Whilst on drive on a recent winter morning we came across lion tracks in the sandy soil in the southern parts of Londolozi. It had been drizzling slightly, unusual for this time of year, but providing tracker Elmon Mhlongo with a valuable clue to determine when the lions had walked there. The lion tracks were the same colour as the surrounding sand, and were covered with small dots. “They walked here last night, before the drizzle – you can see the rain drops on top of the tracks”, says Elmon, as he followed the tracks down the road. He pauses and places his hand next to a single track, which is the same size as his hand. The track was made by a large male lion. Elmon points out two more sets of tracks just off in the distance, made by two more males. The three lions had most likely walked here together the night before and we had some catching up to do if we wanted to find them. Male lions can cover huge distances at night and usually walk in one general direction when marking territory. The trail was clear for a while, but then the lions suddenly changed direction, heading off in the same direction from where they came from. Just ahead on the road were tracks of a large herd of cape buffalo, which explained the lions’ sudden erratic behaviour.
We drove around, anticipating where the buffalo tracks were headed and trying to find higher ground which would allow us to scan for the backs of the buffalo dotted across the stunted round leaf teak forest. Through our binoculars we spotted the buffalo in the distance. This had been the opportunity we had needed to catch up with the lions. If we could get around to the herd, there was a possibility that we could find the lions trailing them. As we drove around we checked on top of termite mounds, which lions will often use as vantage points when trailing large herds of buffalo. We were only about a hundred yards from the buffalo when Elmon spotted the lion tracks again in the road, this time no older than a half an hour. The tracks paced up and down the road, leaving evidence that one of the lions had indecisively tried to stalk the herd, but had not been successful. Hunting buffalo is no easy feat for lions. A buffalo could feed three male lions for a few days, but one wrong move from the lions could send nearly four hundred buffalo, each weighing close to 1600 pounds stampeding in their direction.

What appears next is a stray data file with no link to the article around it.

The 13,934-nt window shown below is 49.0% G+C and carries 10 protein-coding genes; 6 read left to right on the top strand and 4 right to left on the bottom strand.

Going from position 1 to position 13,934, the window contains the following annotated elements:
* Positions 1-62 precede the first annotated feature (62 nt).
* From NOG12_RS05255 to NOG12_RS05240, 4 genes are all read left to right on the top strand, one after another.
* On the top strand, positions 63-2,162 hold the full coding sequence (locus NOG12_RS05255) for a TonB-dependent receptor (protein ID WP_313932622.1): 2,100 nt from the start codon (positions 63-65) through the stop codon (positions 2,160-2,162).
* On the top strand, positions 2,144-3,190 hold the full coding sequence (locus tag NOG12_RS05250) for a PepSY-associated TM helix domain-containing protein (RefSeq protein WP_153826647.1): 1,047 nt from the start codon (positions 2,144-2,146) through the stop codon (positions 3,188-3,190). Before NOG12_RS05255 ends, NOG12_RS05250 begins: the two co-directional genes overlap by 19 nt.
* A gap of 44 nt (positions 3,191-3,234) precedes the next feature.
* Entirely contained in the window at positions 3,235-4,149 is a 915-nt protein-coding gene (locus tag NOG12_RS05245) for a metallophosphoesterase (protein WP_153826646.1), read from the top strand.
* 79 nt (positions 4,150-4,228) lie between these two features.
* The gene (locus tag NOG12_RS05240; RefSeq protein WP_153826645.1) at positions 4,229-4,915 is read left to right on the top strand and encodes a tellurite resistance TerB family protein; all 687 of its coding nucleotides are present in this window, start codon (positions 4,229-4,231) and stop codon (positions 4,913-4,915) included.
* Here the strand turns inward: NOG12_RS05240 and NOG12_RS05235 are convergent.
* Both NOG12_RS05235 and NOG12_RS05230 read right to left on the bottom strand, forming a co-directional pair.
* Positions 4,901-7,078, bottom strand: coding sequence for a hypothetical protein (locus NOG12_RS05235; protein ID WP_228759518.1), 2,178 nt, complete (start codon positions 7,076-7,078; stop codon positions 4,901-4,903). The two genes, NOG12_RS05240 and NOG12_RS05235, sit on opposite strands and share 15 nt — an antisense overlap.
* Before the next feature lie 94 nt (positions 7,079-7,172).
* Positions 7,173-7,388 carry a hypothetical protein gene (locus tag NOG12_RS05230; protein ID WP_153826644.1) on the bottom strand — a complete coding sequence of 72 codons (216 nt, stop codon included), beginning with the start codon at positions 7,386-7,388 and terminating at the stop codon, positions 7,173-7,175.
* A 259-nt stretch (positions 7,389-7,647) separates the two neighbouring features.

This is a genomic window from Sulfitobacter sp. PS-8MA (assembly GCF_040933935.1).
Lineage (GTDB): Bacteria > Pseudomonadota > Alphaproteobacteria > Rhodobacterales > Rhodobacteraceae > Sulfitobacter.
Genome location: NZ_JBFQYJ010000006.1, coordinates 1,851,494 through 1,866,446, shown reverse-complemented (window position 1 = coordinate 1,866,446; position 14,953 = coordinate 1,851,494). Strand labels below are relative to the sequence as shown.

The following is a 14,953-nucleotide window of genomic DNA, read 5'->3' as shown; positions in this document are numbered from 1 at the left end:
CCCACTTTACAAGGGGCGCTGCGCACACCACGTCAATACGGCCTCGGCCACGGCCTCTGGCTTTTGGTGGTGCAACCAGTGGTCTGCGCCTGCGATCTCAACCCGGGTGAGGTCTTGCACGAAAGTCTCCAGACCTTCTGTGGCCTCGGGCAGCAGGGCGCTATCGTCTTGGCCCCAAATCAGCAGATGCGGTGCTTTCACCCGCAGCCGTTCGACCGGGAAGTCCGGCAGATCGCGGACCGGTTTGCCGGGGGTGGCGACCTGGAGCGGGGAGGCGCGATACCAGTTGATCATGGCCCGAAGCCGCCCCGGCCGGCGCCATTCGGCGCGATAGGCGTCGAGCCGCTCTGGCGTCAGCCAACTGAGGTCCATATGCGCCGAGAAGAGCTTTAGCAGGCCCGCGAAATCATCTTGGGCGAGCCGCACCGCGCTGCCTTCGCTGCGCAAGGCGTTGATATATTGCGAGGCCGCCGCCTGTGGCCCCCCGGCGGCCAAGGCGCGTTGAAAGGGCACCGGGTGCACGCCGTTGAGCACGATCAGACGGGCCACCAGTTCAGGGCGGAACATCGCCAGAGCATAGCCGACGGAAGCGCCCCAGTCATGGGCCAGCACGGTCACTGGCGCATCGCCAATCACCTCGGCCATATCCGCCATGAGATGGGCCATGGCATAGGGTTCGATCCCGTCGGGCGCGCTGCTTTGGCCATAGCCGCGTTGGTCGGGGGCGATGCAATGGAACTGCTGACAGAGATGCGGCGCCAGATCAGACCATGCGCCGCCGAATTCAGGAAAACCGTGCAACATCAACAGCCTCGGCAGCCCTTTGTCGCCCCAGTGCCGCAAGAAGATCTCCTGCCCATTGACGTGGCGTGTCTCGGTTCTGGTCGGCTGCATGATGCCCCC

We watched the herd of buffalo, completely unaware of the three lions that were almost certainly stalking them in the surrounding bushes. A few dominant bulls and their cows passed by our vehicle, some with small calves trailing directly behind them. Suddenly, some of the buffalo had gotten wind of what we could only assume was the lions. We were surrounded by a cloud of dust and the sound of thundering hooves as the herd stampeded away from where we had thought the lions were. We waited. There was silence. The dust subsided and still no lions appeared. The buffalo were long gone and the lions had almost certainly decided to lay up in some shade. As a result we didn’t find them. Well not just then at least.
We were completely immersed in an ancient battle between lions and buffalo that has been going on for as long as the two species have coexisted. Using the skill of local trackers like Elmon, we are able to slowly unravel the intricate details that start to paint the full picture of what goes on out here, which can be nearly as exciting as seeing the lions. We did eventually find these lions later that day. They were the three Talamati males that we assumed to be around four years old and, although have managed in the past are still been relatively inexperienced at hunting buffalo.
We live amongst lions here. That in itself is a statement that makes me feel extremely privileged. Historically lions roamed most of Africa and extended into Syria, Israel, Iraq, Pakistan, Iran and even northwest India. In the early 1800’s there were estimated to be nearly 1.2 million lions in these areas combined. By the 1940’s this number had dropped to 450 000 lions. This decline in the population was largely due to habitat loss and as a result, prey decline. Even diseases such as canine distemper and tuberculosis have caused a decrease in the population. At the time of writing, about 25 000 lions now remain in Africa, and of these, probably between 3000 and 4000 of these are males. Statistics such as these make us truly appreciate the opportunity that we have to follow the daily lives of lions and emphasizes the importance of providing large conservation areas where wild lions and herds of buffalo can roam free and continue the battle between horn and claw.